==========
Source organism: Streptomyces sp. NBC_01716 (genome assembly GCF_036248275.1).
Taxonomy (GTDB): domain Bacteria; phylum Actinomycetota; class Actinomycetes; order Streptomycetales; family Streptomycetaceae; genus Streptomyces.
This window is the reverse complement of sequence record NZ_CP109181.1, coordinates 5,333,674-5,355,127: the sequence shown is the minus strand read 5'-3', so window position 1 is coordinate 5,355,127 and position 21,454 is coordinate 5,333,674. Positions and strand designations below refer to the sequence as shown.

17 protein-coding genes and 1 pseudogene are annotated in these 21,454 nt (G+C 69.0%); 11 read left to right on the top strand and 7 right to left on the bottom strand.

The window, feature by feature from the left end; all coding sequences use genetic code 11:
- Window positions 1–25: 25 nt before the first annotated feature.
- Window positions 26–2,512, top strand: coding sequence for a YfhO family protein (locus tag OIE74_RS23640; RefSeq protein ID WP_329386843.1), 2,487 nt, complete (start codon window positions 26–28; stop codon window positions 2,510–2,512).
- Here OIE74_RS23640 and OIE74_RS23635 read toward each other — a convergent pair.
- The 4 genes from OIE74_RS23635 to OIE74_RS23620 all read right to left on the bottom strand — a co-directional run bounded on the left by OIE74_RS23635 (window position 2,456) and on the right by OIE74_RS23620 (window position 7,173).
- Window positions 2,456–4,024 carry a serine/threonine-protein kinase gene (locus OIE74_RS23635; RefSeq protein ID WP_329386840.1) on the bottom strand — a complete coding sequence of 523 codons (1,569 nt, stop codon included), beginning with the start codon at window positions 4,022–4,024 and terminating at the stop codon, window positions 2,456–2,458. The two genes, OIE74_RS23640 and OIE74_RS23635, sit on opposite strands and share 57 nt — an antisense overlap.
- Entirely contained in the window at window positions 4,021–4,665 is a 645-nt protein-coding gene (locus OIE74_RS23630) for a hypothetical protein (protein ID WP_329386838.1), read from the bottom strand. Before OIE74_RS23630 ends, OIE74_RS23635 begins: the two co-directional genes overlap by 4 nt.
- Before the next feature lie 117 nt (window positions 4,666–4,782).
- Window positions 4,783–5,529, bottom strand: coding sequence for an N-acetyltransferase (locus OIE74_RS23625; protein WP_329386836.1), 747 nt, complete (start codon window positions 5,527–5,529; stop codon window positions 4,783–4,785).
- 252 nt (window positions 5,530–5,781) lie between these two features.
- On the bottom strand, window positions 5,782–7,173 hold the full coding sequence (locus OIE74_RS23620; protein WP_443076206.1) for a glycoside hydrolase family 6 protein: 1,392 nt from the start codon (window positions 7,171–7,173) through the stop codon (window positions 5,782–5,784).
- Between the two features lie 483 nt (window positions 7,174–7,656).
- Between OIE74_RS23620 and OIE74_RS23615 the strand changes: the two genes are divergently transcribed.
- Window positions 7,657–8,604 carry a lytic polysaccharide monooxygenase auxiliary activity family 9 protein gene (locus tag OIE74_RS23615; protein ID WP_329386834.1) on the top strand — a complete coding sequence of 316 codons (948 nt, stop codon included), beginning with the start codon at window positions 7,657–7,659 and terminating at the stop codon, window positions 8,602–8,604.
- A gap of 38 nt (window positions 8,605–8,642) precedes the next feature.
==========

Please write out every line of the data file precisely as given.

Source organism: Streptomyces sp. NBC_01716 (genome assembly GCF_036248275.1).
Taxonomy (GTDB): domain Bacteria; phylum Actinomycetota; class Actinomycetes; order Streptomycetales; family Streptomycetaceae; genus Streptomyces.
This window is the reverse complement of sequence record NZ_CP109181.1, coordinates 5,333,674-5,355,127: the sequence shown is the minus strand read 5'-3', so window position 1 is coordinate 5,355,127 and position 21,454 is coordinate 5,333,674. Positions and strand designations below refer to the sequence as shown.

17 protein-coding genes and 1 pseudogene are annotated in these 21,454 nt (G+C 69.0%); 11 read left to right on the top strand and 7 right to left on the bottom strand.

The window, feature by feature from the left end; all coding sequences use genetic code 11:
- Window positions 1–25: 25 nt before the first annotated feature.
- Window positions 26–2,512, top strand: coding sequence for a YfhO family protein (locus tag OIE74_RS23640; RefSeq protein ID WP_329386843.1), 2,487 nt, complete (start codon window positions 26–28; stop codon window positions 2,510–2,512).
- Here OIE74_RS23640 and OIE74_RS23635 read toward each other — a convergent pair.
- The 4 genes from OIE74_RS23635 to OIE74_RS23620 all read right to left on the bottom strand — a co-directional run bounded on the left by OIE74_RS23635 (window position 2,456) and on the right by OIE74_RS23620 (window position 7,173).
- Window positions 2,456–4,024 carry a serine/threonine-protein kinase gene (locus OIE74_RS23635; RefSeq protein ID WP_329386840.1) on the bottom strand — a complete coding sequence of 523 codons (1,569 nt, stop codon included), beginning with the start codon at window positions 4,022–4,024 and terminating at the stop codon, window positions 2,456–2,458. The two genes, OIE74_RS23640 and OIE74_RS23635, sit on opposite strands and share 57 nt — an antisense overlap.
- Entirely contained in the window at window positions 4,021–4,665 is a 645-nt protein-coding gene (locus OIE74_RS23630) for a hypothetical protein (protein ID WP_329386838.1), read from the bottom strand. Before OIE74_RS23630 ends, OIE74_RS23635 begins: the two co-directional genes overlap by 4 nt.
- Before the next feature lie 117 nt (window positions 4,666–4,782).
- Window positions 4,783–5,529, bottom strand: coding sequence for an N-acetyltransferase (locus OIE74_RS23625; protein WP_329386836.1), 747 nt, complete (start codon window positions 5,527–5,529; stop codon window positions 4,783–4,785).
- 252 nt (window positions 5,530–5,781) lie between these two features.
- On the bottom strand, window positions 5,782–7,173 hold the full coding sequence (locus OIE74_RS23620; protein WP_443076206.1) for a glycoside hydrolase family 6 protein: 1,392 nt from the start codon (window positions 7,171–7,173) through the stop codon (window positions 5,782–5,784).
- Between the two features lie 483 nt (window positions 7,174–7,656).
- Between OIE74_RS23620 and OIE74_RS23615 the strand changes: the two genes are divergently transcribed.
- Window positions 7,657–8,604 carry a lytic polysaccharide monooxygenase auxiliary activity family 9 protein gene (locus tag OIE74_RS23615; protein ID WP_329386834.1) on the top strand — a complete coding sequence of 316 codons (948 nt, stop codon included), beginning with the start codon at window positions 7,657–7,659 and terminating at the stop codon, window positions 8,602–8,604.
- A gap of 38 nt (window positions 8,605–8,642) precedes the next feature.